As an alternative to choosing a relative, surviving spouse, or grown child to serve as the executor of your Pennsylvania estate or successor trustee of the assets in a trust, some individuals opt to nominate a bank or trust company for the task.
Trust Law: An Overview of Institutional Fiduciaries
Depending on the condition of your estate, naming a bank or trust company as the executor and successor trustee of your assets could be beneficial but it’s not always in your best interest.
The advantages of appointing a bank or trust company – also known as an institutional fiduciary – as your successor trustee or estate executor could extend far beyond relieving you of the duty of choosing from among siblings or relatives, a Pennsylvania trust attorney explains.
An institutional fiduciary provides the assurance of expertise and professionalism. The risk of honest mismanagement significantly decreases when banks or trust companies are appointed to act as estate or trust representatives. Most have a number of staff members with several years of probate and administration probate, which means you’ll receive reliable estate management and investment services for your assets.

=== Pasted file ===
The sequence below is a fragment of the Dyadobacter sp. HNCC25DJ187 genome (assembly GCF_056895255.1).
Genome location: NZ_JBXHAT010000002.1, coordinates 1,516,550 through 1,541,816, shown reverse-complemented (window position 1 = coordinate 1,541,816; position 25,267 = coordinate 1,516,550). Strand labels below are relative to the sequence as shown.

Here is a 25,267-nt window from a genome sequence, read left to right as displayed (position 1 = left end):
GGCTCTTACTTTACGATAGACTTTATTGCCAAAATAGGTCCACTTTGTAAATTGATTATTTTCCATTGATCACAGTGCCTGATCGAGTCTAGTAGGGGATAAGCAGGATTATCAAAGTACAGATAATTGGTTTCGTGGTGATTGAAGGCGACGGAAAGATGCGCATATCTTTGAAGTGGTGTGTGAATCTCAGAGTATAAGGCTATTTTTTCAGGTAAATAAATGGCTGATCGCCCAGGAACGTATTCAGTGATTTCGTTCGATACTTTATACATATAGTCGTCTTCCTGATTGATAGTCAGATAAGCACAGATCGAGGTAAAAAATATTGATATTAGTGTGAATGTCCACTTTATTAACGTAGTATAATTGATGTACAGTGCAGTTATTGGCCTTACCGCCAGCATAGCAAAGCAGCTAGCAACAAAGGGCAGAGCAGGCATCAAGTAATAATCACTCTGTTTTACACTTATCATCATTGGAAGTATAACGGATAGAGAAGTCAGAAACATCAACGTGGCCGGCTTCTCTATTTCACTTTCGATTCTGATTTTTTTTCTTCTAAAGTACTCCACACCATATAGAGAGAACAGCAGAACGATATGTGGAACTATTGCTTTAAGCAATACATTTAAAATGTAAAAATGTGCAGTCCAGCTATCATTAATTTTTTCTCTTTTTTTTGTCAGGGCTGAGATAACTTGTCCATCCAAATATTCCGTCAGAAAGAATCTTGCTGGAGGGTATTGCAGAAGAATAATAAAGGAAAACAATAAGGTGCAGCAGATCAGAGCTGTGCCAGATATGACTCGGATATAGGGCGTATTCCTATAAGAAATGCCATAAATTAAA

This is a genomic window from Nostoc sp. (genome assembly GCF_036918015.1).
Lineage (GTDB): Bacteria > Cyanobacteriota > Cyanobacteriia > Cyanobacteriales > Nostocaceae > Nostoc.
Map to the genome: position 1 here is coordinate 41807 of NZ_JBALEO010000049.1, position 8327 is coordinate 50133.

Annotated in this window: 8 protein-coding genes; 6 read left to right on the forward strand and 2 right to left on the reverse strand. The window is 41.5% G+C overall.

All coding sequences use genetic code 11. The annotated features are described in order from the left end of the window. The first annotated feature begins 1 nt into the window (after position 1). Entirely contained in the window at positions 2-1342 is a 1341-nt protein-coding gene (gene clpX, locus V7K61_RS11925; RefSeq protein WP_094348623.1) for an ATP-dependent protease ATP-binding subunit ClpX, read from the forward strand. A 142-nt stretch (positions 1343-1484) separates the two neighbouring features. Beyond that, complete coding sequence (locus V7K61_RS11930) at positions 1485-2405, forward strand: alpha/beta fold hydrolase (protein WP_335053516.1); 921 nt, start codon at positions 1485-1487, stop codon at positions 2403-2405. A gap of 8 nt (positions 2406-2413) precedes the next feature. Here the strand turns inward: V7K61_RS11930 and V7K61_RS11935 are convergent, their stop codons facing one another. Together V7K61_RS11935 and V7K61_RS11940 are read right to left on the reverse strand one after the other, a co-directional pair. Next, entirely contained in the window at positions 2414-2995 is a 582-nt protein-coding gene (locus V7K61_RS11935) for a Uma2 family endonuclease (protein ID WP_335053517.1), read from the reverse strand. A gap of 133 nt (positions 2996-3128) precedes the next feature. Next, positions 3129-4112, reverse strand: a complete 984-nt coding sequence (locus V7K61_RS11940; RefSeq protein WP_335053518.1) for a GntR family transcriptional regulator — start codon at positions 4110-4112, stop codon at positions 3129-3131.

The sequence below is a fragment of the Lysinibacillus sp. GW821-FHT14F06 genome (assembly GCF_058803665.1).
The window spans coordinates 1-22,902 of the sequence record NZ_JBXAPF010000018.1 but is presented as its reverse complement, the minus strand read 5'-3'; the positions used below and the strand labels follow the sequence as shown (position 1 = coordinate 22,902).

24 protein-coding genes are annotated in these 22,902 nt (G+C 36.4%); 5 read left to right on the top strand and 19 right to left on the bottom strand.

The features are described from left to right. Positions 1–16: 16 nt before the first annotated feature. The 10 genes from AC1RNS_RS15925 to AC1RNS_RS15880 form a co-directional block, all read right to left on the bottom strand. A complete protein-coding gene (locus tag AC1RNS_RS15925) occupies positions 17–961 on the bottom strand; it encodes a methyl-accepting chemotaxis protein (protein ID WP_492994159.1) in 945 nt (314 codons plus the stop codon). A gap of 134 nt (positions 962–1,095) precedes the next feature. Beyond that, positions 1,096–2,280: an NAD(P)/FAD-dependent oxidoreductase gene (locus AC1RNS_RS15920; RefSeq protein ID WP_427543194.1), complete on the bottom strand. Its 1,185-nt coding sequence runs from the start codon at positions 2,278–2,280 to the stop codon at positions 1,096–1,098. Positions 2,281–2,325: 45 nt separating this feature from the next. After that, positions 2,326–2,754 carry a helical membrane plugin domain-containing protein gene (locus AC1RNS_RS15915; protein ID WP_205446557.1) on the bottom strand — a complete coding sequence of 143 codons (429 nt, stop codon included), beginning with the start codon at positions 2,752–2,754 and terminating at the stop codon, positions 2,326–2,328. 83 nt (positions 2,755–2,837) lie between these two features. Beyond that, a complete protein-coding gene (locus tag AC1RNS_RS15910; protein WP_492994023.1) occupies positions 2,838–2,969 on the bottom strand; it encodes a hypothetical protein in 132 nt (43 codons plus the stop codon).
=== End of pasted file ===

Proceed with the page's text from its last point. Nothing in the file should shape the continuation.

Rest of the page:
On the other hand, banks and trust companies are for-profit businesses and are best equipped to handle estates that contain at least a certain amount of liquid assets. Without the assurance that they will be paid for their service as an executor or successor trustee, a bank may be unable or unwilling to discharge the requisite duties.
You may be better suited to finding an alternative solution if your estate includes:
- a second residence;
- personal effects of value; or
Before You Choose, Consult an Estate and Trust Attorney
Speak with a Pennsylvania trust attorney about the advantages and disadvantages of each of your options before you sign anything with a bank or trust company.
Call our offices to schedule a consultation with a trust law attorney – 1-610-933-8069.